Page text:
• January 7, 2013 8:46 am

      Melody, one of the things I just read in Evans book last night basically said if the Bible doesn’t bother you, she wonders if you’ve even read it. I always understood the Old Testament to be necessary for understanding the context of Christ, but not applicable in terms of law. Jesus threw out the old law – turned it on its head in so many ways, so I’ve never really felt burdened by any of the laws of the OT! I’ve already got three posts queued up on this book and I’m only on Chapter 4! I do think the CofC has been arrogant in the past (IN THE PAST) to make claims as being the only bearers of the truth! Thankfully, that has never been the belief of THIS church (as in the one I attend) and as such, I never grew thinking that way.

  2. Bethany permalink
    January 7, 2013 8:50 am

    I am so excited about this! I can’t wait to hear your thoughts on the book, whether you agree or disagree. I look forward to your next post on Proverbs 31. It sounds like you may have arrived at the same conclusion as Evans, but from very different routes! And thanks for the kind words. I think the same of you, which is why I was so excited to have a hearty discussion with you about this book. Hugs!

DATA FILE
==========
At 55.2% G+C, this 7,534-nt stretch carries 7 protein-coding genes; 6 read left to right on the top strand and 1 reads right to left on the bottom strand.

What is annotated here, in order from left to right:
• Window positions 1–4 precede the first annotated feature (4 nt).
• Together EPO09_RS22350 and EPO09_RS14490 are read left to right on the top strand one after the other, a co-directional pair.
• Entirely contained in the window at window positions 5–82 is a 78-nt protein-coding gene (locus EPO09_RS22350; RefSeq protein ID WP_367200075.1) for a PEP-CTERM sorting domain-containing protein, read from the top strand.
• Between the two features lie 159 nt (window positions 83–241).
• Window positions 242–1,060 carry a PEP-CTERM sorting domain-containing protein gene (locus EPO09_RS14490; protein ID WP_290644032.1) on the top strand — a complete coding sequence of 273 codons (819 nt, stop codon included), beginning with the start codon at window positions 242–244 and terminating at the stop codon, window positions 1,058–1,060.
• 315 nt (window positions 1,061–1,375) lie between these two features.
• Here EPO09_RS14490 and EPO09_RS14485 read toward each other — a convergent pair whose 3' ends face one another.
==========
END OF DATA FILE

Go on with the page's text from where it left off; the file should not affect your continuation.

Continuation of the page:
3. Kassandra permalink
    January 7, 2013 10:21 am

    You got me interested to find out more. Eagerly waiting for your upcoming posts especially now that I DO have some spare time 😉

  4. Lisa permalink
    January 7, 2013 12:49 pm

    Brian bought this for my kindle and I’ve been meaning to start reading it- your blog inspired me to have at it! I’m glad you are sharing your thoughts and fears- I love your posts:) I’m inspired that Rachel Held Evans is willing to start difficult conversations and ask questions- I know her first book was very freeing for Brian. To pondering…. and wonderment… and our freedom in Jesus:)

  5. Christi McGuire permalink
    January 7, 2013 7:24 pm

    I’m so excited–I can’t wait to read more of your posts on this! I’m so with you–I’m a total chicken. (I’m also scared to death to read Jen Hatmaker’s “Seven”!) You may just encourage me to pick up the book, too!

  6. January 7, 2013 11:26 pm

    Good for you, Adelle. I’ve got the book, enjoy Rachel’s writing, but haven’t dug into it yet. It’s on a pile with about 10 others I want to read/need to read/have committed to read. I’ll be interesting in your observations.

  7. January 7, 2013 11:26 pm

    Um…make that interesED in your observations….sheesh.


  1. In Which Proverbs 31 Set Me Free « Adelle Gabrielson